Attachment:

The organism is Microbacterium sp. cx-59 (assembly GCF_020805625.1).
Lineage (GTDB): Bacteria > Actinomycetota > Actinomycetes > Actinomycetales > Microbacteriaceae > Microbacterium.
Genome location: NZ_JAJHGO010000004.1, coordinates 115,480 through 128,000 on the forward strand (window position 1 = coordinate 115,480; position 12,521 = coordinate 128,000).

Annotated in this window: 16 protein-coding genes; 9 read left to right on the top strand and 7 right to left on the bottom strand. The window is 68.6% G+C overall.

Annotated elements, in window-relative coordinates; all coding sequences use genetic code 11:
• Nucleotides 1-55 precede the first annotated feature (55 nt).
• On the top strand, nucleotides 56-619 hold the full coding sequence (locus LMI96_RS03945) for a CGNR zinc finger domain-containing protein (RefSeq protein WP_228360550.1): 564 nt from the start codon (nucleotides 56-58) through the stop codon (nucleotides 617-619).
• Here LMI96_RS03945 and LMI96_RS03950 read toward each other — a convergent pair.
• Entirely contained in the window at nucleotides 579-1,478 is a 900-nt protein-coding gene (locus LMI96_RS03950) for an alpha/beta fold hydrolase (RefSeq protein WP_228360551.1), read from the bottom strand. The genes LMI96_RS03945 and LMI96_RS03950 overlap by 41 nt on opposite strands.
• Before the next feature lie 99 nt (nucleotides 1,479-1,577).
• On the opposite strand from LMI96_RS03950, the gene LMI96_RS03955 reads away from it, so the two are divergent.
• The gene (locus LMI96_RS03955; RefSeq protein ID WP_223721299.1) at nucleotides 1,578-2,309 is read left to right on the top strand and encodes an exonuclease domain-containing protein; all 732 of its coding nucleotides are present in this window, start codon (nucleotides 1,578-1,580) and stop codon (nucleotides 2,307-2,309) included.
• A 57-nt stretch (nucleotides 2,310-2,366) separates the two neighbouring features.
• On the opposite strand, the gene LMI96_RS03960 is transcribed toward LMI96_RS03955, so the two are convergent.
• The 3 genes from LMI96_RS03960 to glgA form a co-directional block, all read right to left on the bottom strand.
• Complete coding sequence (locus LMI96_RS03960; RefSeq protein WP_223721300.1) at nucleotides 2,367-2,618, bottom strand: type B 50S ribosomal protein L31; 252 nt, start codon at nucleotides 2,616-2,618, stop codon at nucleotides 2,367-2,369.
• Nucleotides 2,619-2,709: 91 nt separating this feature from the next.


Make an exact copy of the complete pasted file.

The organism is Microbacterium sp. cx-59 (assembly GCF_020805625.1).
Lineage (GTDB): Bacteria > Actinomycetota > Actinomycetes > Actinomycetales > Microbacteriaceae > Microbacterium.
Genome location: NZ_JAJHGO010000004.1, coordinates 115,480 through 128,000 on the forward strand (window position 1 = coordinate 115,480; position 12,521 = coordinate 128,000).

Annotated in this window: 16 protein-coding genes; 9 read left to right on the top strand and 7 right to left on the bottom strand. The window is 68.6% G+C overall.

Annotated elements, in window-relative coordinates; all coding sequences use genetic code 11:
• Nucleotides 1-55 precede the first annotated feature (55 nt).
• On the top strand, nucleotides 56-619 hold the full coding sequence (locus LMI96_RS03945) for a CGNR zinc finger domain-containing protein (RefSeq protein WP_228360550.1): 564 nt from the start codon (nucleotides 56-58) through the stop codon (nucleotides 617-619).
• Here LMI96_RS03945 and LMI96_RS03950 read toward each other — a convergent pair.
• Entirely contained in the window at nucleotides 579-1,478 is a 900-nt protein-coding gene (locus LMI96_RS03950) for an alpha/beta fold hydrolase (RefSeq protein WP_228360551.1), read from the bottom strand. The genes LMI96_RS03945 and LMI96_RS03950 overlap by 41 nt on opposite strands.
• Before the next feature lie 99 nt (nucleotides 1,479-1,577).
• On the opposite strand from LMI96_RS03950, the gene LMI96_RS03955 reads away from it, so the two are divergent.
• The gene (locus LMI96_RS03955; RefSeq protein ID WP_223721299.1) at nucleotides 1,578-2,309 is read left to right on the top strand and encodes an exonuclease domain-containing protein; all 732 of its coding nucleotides are present in this window, start codon (nucleotides 1,578-1,580) and stop codon (nucleotides 2,307-2,309) included.
• A 57-nt stretch (nucleotides 2,310-2,366) separates the two neighbouring features.
• On the opposite strand, the gene LMI96_RS03960 is transcribed toward LMI96_RS03955, so the two are convergent.
• The 3 genes from LMI96_RS03960 to glgA form a co-directional block, all read right to left on the bottom strand.
• Complete coding sequence (locus LMI96_RS03960; RefSeq protein WP_223721300.1) at nucleotides 2,367-2,618, bottom strand: type B 50S ribosomal protein L31; 252 nt, start codon at nucleotides 2,616-2,618, stop codon at nucleotides 2,367-2,369.
• Nucleotides 2,619-2,709: 91 nt separating this feature from the next.